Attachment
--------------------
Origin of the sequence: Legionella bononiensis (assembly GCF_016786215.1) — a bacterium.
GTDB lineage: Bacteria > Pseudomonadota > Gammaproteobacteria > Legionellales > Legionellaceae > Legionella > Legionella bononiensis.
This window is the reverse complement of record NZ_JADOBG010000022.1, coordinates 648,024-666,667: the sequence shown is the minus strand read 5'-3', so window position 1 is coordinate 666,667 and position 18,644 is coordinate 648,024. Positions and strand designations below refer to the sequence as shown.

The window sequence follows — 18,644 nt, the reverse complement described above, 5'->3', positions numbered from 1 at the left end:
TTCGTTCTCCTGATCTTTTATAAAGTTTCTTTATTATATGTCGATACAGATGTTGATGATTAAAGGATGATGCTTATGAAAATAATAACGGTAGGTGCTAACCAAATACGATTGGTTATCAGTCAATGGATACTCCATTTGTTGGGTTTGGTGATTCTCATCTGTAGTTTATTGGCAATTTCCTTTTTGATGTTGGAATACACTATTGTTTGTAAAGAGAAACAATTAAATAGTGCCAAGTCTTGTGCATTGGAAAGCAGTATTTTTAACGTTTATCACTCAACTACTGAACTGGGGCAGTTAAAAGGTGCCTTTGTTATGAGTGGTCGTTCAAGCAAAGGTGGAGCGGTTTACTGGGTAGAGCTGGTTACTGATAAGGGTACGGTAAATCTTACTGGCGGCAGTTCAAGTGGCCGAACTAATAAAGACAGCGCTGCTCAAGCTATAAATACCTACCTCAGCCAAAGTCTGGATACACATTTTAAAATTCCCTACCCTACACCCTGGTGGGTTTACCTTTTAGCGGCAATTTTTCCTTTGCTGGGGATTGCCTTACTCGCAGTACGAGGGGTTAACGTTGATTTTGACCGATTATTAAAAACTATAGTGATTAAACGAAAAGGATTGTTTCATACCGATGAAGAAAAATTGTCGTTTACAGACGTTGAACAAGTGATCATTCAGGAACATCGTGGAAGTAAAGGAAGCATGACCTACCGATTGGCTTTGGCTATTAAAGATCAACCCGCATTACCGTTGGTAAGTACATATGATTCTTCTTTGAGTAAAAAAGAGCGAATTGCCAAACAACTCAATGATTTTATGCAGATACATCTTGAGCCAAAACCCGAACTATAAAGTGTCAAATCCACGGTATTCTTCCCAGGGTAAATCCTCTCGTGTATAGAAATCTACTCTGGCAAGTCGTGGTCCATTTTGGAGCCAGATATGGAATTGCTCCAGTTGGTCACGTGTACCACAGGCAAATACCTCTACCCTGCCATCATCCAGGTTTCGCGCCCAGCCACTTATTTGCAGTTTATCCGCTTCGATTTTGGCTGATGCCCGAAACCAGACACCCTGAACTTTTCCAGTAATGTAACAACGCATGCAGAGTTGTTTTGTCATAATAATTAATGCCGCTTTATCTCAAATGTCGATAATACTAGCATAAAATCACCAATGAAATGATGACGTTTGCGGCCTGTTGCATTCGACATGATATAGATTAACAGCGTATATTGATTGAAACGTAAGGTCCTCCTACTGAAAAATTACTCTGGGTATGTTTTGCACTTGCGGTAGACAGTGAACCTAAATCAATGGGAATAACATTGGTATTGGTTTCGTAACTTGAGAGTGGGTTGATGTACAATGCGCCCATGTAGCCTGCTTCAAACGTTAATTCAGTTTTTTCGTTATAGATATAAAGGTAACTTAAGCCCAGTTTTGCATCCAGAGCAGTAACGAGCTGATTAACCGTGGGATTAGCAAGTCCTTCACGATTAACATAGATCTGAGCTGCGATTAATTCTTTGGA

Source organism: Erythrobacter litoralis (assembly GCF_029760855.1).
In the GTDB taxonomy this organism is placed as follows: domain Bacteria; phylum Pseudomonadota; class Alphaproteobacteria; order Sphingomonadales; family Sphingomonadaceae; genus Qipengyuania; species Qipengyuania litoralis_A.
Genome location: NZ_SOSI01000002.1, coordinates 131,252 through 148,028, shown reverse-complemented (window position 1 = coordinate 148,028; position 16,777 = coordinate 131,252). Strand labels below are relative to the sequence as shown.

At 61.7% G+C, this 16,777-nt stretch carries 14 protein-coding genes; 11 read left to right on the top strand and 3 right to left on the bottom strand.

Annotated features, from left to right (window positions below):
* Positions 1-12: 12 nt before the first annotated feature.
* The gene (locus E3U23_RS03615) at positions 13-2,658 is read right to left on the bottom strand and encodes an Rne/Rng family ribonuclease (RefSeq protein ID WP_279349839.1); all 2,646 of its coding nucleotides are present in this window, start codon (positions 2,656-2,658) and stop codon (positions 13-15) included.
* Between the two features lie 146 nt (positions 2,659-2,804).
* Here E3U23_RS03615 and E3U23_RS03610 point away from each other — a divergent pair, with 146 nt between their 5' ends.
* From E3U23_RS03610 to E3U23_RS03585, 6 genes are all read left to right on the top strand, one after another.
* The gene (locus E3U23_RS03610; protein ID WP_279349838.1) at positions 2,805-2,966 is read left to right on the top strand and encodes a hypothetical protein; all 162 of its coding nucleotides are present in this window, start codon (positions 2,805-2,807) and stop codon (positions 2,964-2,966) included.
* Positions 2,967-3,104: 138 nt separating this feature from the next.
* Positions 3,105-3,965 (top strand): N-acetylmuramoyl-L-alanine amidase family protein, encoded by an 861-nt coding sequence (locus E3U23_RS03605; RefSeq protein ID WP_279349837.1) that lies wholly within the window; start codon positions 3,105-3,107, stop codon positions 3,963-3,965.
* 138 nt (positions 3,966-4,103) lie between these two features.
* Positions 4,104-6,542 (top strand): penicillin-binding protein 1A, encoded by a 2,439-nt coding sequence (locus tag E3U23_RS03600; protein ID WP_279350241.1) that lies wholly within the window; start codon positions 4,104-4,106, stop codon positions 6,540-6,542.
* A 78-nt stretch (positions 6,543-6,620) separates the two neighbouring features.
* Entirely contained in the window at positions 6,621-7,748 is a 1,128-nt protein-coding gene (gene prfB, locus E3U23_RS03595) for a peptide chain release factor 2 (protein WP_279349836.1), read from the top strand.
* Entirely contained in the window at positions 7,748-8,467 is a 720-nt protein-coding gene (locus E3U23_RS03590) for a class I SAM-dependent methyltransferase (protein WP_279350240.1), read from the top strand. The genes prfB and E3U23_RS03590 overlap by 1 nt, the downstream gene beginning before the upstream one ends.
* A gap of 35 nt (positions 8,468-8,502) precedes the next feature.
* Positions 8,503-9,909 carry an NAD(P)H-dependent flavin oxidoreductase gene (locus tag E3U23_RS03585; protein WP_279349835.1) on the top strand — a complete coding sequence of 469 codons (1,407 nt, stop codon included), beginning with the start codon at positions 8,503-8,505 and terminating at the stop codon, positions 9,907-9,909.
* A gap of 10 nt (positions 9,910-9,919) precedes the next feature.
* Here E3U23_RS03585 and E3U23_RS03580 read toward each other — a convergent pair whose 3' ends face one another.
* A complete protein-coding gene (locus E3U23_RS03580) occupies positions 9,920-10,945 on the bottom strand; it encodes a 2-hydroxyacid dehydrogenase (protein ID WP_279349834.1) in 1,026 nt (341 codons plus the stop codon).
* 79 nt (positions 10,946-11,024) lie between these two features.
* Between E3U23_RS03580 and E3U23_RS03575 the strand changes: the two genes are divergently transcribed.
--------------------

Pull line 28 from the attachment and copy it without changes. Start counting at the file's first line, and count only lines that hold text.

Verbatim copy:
* A complete protein-coding gene (locus E3U23_RS03580) occupies positions 9,920-10,945 on the bottom strand; it encodes a 2-hydroxyacid dehydrogenase (protein ID WP_279349834.1) in 1,026 nt (341 codons plus the stop codon).